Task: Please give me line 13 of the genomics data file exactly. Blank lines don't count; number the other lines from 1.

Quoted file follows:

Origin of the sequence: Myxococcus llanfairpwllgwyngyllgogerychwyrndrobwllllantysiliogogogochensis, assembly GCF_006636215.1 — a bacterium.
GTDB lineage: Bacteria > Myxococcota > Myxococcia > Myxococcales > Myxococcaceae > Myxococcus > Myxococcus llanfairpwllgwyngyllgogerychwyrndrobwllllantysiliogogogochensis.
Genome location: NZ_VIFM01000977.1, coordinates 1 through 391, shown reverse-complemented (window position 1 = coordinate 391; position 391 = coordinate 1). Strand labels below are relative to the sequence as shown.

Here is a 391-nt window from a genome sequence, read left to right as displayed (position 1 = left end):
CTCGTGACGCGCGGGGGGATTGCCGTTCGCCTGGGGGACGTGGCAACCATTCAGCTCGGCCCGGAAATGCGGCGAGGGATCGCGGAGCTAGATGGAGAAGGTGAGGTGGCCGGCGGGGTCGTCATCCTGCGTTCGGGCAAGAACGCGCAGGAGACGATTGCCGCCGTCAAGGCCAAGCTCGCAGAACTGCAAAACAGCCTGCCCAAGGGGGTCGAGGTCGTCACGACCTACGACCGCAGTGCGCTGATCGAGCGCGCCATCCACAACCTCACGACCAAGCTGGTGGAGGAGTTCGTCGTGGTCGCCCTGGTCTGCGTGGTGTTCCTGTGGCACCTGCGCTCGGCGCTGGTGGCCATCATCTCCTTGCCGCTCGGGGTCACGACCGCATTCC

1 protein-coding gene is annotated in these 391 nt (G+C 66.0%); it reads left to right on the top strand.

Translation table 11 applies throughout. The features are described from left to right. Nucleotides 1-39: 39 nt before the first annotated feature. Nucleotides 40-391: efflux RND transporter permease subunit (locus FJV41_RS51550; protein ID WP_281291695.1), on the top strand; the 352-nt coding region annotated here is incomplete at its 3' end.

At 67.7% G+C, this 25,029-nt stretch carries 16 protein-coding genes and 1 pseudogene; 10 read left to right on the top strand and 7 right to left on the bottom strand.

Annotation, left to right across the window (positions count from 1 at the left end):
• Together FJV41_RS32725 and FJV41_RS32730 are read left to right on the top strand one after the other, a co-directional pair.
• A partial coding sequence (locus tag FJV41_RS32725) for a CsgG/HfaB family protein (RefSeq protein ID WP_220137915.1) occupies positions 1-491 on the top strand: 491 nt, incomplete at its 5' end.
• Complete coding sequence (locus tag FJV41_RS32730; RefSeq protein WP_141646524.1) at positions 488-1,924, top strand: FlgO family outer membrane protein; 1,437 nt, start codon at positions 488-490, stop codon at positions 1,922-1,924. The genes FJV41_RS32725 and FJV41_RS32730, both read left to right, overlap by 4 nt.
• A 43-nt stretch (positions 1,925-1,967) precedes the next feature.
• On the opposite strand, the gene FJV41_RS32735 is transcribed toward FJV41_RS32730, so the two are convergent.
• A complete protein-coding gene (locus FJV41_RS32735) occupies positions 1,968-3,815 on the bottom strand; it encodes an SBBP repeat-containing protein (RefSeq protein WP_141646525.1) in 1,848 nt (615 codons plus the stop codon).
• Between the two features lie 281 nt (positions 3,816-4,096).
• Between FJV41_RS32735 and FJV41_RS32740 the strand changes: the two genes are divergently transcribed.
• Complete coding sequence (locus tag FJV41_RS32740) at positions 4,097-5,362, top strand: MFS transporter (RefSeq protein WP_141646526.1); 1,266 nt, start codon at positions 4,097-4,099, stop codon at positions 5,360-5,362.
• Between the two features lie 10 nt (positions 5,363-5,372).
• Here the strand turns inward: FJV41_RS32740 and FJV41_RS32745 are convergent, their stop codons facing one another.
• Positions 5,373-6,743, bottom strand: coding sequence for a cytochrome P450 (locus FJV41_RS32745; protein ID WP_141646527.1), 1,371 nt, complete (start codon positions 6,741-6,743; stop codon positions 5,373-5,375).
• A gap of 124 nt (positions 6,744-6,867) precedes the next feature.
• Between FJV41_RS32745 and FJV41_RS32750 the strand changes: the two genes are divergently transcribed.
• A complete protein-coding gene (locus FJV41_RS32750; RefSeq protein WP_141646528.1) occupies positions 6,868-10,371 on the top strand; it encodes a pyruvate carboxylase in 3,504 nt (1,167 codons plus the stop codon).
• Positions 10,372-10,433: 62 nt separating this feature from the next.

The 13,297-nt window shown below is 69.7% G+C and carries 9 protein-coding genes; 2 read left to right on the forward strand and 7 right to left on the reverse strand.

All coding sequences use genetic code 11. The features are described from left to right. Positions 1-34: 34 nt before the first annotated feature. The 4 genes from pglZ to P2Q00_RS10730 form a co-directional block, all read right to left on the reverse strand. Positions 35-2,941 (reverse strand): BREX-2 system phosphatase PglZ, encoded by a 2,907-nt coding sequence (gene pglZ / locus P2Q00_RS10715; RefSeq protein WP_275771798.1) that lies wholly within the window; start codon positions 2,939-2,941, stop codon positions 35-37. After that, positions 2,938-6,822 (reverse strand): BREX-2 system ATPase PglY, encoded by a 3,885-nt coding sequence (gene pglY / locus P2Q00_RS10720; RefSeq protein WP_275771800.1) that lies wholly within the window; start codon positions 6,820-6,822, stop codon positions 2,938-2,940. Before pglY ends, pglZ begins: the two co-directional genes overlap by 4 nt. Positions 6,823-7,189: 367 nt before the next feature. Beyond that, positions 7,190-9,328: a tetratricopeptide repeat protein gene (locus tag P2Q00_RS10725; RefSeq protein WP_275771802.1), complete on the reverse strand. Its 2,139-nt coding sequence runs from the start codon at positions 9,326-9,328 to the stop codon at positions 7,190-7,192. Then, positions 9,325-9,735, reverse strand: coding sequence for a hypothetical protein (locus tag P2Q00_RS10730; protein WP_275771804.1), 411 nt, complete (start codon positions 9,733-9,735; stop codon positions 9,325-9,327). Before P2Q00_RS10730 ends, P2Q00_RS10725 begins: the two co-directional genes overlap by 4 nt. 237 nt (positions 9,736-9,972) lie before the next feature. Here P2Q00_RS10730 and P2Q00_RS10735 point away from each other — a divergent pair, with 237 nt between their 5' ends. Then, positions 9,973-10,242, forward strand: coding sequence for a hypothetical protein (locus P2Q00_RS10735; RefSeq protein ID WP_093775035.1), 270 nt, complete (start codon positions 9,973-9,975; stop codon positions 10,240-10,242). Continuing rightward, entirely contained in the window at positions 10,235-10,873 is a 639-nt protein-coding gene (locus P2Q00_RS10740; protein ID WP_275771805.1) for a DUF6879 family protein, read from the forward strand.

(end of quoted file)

• A 43-nt stretch (positions 1,925-1,967) precedes the next feature.